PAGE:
To: Microscope@yahoogroups.com
                      Subject: RE: [Microscope] ID my field microscope?



                      Both are very much "shop" tests - you choose the hardness scale based on
                      what the material is you are testing. Brinell is used mainly in castings.
                      But the real selection rationale is the widely varying microstructure of
                      the base material.

                      There are no hardness scales that can either be used to accurately predict
                      material properties nor the other way around. Hardness has been used
                      (somewhat incorrectly) for predicting tensile strength for many years.
                      Doing that is really only applicable to plain carbon steels and the
                      relationship is empirical. Even within plain carbon steels the
                      relationship between hardness and tensile strength is not straightforward.
                      Essentially, it can give you a "seat of the pants" idea of what the
                      tensile strength may be in plain carbon steels. This has been grossly
                      misused. I have seen applied across alloys in design documents that it
                      does not apply to...

                      dj

                      On Sun, 2 Oct 2011, J. Forster wrote:

                      > From what I vaguely remember, Brinell hardness could be calculated from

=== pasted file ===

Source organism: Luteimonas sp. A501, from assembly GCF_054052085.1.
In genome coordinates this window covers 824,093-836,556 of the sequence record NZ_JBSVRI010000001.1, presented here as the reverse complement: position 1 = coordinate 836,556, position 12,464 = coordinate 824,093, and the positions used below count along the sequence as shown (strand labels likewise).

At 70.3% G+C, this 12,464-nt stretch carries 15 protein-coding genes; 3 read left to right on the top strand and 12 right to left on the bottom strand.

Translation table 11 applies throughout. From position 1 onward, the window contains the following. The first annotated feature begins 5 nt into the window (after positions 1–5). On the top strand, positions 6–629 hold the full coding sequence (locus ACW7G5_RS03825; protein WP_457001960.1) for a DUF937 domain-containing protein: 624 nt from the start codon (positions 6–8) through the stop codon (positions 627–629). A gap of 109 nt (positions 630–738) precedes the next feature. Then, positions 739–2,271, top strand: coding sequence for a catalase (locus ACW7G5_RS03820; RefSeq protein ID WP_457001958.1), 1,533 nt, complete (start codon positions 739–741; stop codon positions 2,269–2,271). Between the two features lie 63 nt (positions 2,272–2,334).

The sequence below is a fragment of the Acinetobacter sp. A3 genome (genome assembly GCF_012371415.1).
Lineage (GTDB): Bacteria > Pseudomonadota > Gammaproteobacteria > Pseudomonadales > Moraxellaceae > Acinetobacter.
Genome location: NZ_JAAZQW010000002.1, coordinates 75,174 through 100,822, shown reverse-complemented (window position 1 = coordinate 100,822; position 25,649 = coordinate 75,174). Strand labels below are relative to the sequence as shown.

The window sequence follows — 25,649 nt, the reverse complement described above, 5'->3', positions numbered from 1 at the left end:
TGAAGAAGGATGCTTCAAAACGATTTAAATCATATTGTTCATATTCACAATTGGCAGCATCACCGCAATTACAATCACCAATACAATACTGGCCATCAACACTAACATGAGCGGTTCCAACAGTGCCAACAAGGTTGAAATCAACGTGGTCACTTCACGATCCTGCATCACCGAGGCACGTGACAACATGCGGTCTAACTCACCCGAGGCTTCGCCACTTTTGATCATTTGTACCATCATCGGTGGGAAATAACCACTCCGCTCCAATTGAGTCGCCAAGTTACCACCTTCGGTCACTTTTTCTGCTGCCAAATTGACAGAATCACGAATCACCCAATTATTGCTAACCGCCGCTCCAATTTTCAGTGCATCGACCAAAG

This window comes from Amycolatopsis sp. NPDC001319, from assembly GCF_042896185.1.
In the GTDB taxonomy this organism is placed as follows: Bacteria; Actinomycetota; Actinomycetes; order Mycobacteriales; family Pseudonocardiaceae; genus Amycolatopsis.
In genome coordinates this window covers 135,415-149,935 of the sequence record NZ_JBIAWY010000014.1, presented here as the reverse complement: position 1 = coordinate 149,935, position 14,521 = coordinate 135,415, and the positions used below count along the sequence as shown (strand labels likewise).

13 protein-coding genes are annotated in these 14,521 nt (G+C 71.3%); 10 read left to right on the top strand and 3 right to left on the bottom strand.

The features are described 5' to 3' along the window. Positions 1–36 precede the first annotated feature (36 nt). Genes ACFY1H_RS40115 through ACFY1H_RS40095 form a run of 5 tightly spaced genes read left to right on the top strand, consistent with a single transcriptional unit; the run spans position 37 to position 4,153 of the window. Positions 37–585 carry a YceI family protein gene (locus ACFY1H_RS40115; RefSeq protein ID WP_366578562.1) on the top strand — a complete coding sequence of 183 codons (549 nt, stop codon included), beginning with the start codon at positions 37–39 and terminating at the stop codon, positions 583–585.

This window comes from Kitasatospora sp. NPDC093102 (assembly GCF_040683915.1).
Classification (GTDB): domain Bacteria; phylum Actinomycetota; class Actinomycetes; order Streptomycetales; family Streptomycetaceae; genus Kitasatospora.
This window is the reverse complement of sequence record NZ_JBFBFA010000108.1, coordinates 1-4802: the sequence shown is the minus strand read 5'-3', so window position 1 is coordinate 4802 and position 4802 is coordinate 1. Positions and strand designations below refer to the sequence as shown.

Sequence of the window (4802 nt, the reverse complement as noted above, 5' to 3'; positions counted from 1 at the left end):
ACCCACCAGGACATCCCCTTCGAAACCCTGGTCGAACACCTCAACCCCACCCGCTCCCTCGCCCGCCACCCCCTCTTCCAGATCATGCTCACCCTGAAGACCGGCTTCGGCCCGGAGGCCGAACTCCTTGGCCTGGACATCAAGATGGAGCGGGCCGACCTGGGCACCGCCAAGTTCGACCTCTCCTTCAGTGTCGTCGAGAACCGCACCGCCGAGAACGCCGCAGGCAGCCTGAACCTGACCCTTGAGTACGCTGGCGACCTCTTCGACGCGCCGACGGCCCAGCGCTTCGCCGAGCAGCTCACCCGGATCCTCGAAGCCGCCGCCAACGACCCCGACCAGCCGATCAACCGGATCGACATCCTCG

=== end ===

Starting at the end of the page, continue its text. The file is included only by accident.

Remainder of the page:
> other properties of the nmaterial (yield stress). This is not the case
                      > with Rockwell Hardness as I remember.
                      >
                      > Brinell was more a "lab" test v. Rockwell which was more a "shop" test.
                      >
                      > Best,
                      >
                      > -John
                      >
                      > ================
                      >
                      >> Brinell hardness testing is aimed at materials with widely different
                      >> microstructures within the material. Cast irons are a good example. The
                      >> metal ball - or carbide ball - is large enough to cover these various
                      >> structures so it averages out the hardness of each component giving a
                      >> better idea of the materials "hardness" on a more macroscale. Once you
                      >> push the indenter into the material, then you measure the indentations
                      >> diameter to get a measure of hardness. The older viewers for the
                      >> indentation would have a look-up table where you made the measurement,
                      >> looked up the value in the table and then looked over at what that
                      meant
                      >> in Brinell hardness. You had to know what your ball was and what your
                      load
                      >> was to know what measured value corresponded to what hardness...
                      >>
                      >> dj
                      >>
                      >> On Sat, 1 Oct 2011, GEOelectronics@... wrote:
                      >>
                      >>> Yes Brinell, sorry. Spellcheck wants to change it to Brunel, and wants
                      >>> to change "reticle" to "reticule" which is a ladies purse.
                      >>>
                      >>> The indenter is clever and simple. A hydraulic ram is hand pumped to a
                      >>> measured force, driving a hardened 10 mm steel ball into the metal's
                      >>> surface, making a dimple. Some harder or softer metals use different
                      >>> diameter and hardness balls to keep the dimple within measuring range
                      of
                      >>> the microscope. Charts are used to convert dimple diameter to metal